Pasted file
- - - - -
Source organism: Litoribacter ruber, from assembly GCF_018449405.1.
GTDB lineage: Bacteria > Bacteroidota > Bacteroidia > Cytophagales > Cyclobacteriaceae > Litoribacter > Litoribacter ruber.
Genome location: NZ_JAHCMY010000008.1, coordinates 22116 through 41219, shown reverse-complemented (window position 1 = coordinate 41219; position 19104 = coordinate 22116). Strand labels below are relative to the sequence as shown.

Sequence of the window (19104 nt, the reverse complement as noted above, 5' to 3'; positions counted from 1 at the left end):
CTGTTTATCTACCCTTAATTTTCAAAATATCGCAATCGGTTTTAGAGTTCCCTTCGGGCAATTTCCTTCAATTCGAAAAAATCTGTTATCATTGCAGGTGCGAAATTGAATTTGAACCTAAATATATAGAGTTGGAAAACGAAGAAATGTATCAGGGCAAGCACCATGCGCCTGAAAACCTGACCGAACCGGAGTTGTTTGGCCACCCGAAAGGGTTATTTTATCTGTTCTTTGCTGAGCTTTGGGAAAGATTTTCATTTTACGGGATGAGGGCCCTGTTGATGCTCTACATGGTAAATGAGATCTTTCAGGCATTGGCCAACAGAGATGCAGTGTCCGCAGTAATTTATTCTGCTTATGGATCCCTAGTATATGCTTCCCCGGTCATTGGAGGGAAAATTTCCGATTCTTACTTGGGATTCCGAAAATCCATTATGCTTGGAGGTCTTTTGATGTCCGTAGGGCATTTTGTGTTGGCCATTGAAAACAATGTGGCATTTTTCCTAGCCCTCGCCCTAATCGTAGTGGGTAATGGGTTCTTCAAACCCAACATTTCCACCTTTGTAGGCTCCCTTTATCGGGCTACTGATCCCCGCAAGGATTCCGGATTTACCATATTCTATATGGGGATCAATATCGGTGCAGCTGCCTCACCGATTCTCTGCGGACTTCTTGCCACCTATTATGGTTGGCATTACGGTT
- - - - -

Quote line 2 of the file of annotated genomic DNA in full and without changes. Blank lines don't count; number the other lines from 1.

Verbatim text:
GTDB lineage: Bacteria > Bacteroidota > Bacteroidia > Cytophagales > Cyclobacteriaceae > Litoribacter > Litoribacter ruber.